Ask questions. You usually do not know the family’s needs unless you ask
appropriate questions and listen carefully to their answers.
Concentrate on what
they say. Too many times we merely pretend to listen, waiting for that
moment when we can jump back in and take control of the conversation. Listen intently. Soak up what they are saying.
Repeat back what they
have just said. When it is appropriate for you
to respond, do so by repeating the essence of what they have just told
you, for example, “Then
you believe that...” and
so on. This lets them know
you have heard what they said. It
gives them a chance to continue talking.
They know you are listening.
Do not change the
subject. Stay with what they are telling you. When they are quite finished, help them to continue talking
by asking another related question.
Invite them to tell
you more. If what they are saying is productive to you, encourage them
to continue: “Tell me
more,...What else did you feel?, etc..”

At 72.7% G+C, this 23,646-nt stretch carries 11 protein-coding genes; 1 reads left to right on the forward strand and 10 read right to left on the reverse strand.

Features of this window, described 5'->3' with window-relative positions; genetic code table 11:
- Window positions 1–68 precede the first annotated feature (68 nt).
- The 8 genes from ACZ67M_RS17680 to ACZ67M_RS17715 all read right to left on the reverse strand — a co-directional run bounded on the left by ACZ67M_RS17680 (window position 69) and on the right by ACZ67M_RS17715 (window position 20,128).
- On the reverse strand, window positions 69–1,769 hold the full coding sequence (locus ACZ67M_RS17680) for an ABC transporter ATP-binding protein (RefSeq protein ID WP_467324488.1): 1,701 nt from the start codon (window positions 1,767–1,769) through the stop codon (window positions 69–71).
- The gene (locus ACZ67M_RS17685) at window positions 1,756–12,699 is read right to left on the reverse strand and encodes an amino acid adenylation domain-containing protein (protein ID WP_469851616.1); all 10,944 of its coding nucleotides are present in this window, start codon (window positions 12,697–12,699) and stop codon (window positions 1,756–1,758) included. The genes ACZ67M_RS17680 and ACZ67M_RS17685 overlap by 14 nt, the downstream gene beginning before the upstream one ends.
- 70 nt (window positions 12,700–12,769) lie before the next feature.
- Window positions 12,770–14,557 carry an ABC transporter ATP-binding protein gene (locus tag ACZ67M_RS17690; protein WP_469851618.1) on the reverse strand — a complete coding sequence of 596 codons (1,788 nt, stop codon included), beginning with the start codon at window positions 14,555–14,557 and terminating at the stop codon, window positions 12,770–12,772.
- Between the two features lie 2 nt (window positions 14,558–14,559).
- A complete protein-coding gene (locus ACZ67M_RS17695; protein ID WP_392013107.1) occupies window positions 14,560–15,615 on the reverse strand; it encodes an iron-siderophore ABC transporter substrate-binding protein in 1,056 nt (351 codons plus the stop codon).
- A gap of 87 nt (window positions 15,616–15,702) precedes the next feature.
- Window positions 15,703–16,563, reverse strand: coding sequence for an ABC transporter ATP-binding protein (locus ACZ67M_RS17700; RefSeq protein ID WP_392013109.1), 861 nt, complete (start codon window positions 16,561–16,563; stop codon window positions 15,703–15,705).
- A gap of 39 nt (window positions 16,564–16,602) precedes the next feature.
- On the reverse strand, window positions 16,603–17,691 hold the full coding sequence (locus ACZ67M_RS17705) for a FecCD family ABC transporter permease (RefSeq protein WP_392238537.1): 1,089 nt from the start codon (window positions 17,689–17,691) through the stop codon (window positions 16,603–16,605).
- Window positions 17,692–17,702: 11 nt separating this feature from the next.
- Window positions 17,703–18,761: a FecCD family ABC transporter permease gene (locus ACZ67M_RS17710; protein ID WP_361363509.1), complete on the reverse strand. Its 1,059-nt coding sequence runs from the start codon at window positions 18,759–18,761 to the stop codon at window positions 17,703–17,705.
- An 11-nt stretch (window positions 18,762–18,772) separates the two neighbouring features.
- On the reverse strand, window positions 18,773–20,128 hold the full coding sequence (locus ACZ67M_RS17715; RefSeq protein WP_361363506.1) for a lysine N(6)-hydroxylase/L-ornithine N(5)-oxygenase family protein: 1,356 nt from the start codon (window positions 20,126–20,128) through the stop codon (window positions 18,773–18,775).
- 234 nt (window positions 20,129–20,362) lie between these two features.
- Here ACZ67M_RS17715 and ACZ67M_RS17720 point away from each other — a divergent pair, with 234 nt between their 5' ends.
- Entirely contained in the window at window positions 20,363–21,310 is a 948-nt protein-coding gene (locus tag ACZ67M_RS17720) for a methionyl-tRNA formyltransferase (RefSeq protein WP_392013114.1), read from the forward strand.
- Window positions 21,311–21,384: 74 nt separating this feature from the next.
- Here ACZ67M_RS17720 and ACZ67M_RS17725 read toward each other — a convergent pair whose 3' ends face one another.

Do not interrupt. When you force yourself into their monologue, it obviously
breaks into their line of thought.
Depending on how forceful or oblique your interruption is, they
may never return to the genuine feelings they were trying to communicate
Do not let them see
you are not interested. If they lose eye contact with
you because you are gazing about, looking through your scriptures,
moving and shifting your position, they will quickly recognize you are
not listening to them, not interested in what they are saying. Their words may, in fact, be
uninteresting--but even so, your concentration and sensitivity about
what they are saying will help you learn more of them and thus become a
more helpful home minister.
8. Avoid criticism. How can you be a helpful
sounding board if you are too quick to criticize or too vocal in your
evaluation? Take a soft
approach. Compliment the
family where you can. If
they see you as being reasonable and responsive, they will seek your
council and advice again and again.
Avoiding criticism builds a trusting relationship.
Marshall, Richard J., Home Teaching with Purpose and Power,
Deseret Book Company, pp. 100-102.